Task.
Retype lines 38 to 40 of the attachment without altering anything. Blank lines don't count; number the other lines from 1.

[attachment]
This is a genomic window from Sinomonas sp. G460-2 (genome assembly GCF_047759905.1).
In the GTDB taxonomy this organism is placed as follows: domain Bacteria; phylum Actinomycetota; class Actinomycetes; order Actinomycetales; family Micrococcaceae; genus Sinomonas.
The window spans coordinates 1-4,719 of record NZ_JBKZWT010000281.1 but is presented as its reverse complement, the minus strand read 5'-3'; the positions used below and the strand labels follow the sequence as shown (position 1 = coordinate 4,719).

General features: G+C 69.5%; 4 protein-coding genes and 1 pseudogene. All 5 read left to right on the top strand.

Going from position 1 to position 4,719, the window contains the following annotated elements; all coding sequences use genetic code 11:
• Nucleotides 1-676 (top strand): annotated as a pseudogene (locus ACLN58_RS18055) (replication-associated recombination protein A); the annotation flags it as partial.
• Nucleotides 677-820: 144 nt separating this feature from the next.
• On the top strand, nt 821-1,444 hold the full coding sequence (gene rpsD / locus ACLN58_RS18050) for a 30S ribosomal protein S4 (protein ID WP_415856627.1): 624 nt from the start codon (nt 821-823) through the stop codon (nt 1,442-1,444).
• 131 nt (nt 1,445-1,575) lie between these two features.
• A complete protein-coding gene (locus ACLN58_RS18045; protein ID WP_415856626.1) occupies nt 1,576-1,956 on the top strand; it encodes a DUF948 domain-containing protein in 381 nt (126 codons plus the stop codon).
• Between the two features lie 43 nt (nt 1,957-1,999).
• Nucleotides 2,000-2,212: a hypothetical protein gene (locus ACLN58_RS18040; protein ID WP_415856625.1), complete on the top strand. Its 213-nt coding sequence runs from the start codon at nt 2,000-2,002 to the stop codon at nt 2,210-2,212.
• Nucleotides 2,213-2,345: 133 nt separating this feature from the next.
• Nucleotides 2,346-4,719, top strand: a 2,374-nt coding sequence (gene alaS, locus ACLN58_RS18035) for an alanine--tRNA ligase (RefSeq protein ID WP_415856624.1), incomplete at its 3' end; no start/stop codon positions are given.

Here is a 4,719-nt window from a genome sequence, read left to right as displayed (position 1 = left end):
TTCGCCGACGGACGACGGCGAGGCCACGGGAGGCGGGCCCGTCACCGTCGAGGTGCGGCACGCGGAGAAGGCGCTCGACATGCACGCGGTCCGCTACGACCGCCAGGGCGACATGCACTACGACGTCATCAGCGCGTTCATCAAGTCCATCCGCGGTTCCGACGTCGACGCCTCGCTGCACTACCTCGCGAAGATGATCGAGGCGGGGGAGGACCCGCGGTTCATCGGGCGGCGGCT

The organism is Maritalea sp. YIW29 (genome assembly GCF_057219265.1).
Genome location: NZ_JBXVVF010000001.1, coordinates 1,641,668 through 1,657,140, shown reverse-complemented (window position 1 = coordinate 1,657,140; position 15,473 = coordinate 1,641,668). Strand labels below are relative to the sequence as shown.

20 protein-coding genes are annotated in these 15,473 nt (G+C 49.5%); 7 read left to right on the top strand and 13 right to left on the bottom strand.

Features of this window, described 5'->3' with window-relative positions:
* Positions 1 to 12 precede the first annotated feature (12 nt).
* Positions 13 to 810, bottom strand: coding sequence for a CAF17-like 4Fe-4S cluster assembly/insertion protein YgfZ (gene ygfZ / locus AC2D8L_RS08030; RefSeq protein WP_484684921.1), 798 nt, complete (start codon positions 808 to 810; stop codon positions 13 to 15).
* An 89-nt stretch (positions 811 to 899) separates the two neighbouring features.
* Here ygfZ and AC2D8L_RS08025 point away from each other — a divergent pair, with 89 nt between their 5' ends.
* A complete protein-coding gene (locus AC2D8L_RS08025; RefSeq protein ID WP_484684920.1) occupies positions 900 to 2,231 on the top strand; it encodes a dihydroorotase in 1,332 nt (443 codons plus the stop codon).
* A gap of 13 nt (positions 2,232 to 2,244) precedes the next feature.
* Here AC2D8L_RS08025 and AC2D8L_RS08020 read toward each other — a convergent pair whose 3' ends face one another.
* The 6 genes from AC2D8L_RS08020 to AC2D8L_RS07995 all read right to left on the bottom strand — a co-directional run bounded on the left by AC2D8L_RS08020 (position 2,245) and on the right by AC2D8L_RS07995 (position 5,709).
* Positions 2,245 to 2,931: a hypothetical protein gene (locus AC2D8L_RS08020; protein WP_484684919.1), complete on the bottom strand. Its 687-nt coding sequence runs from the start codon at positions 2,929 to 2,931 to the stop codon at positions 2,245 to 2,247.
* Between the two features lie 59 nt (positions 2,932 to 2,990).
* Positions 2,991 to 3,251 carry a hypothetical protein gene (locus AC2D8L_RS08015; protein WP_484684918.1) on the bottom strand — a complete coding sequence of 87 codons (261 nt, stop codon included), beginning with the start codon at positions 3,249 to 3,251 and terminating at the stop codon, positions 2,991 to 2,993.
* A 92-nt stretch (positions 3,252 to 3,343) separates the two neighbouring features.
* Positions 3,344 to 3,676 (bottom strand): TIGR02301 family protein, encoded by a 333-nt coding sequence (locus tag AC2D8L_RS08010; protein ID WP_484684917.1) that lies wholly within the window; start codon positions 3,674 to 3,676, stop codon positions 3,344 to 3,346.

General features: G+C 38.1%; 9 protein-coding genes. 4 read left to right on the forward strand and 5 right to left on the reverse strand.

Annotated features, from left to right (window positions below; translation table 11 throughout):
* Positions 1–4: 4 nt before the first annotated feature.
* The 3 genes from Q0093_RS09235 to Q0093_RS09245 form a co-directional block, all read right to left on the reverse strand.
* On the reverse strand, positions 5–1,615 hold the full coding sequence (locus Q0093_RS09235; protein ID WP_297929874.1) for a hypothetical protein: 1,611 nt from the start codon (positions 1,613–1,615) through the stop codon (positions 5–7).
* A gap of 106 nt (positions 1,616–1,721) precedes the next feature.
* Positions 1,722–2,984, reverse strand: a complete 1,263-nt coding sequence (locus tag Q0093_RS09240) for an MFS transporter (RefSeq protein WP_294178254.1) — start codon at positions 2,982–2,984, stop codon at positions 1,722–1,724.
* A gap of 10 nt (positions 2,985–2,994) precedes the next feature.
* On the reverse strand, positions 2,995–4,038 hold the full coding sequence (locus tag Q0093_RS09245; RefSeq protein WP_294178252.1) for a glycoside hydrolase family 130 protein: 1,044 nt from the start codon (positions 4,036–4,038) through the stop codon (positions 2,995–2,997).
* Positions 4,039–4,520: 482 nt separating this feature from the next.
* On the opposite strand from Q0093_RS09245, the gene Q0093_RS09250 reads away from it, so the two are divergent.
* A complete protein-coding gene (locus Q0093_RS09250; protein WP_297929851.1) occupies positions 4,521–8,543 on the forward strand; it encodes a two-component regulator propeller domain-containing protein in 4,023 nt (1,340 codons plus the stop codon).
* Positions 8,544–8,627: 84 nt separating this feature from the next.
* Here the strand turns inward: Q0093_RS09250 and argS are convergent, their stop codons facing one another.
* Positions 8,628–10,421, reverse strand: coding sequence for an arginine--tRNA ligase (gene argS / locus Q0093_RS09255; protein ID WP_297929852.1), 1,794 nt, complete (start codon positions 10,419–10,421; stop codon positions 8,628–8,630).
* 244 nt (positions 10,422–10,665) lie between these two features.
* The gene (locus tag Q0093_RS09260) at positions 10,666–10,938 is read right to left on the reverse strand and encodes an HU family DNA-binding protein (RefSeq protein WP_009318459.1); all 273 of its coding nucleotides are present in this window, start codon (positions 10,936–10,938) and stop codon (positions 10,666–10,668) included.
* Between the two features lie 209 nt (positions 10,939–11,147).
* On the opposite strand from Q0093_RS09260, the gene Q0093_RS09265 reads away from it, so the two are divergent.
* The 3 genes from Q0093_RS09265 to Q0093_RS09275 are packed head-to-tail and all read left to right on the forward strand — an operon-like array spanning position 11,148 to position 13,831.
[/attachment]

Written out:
* On the reverse strand, positions 5–1,615 hold the full coding sequence (locus Q0093_RS09235; protein ID WP_297929874.1) for a hypothetical protein: 1,611 nt from the start codon (positions 1,613–1,615) through the stop codon (positions 5–7).
* A gap of 106 nt (positions 1,616–1,721) precedes the next feature.
* Positions 1,722–2,984, reverse strand: a complete 1,263-nt coding sequence (locus tag Q0093_RS09240) for an MFS transporter (RefSeq protein WP_294178254.1) — start codon at positions 2,982–2,984, stop codon at positions 1,722–1,724.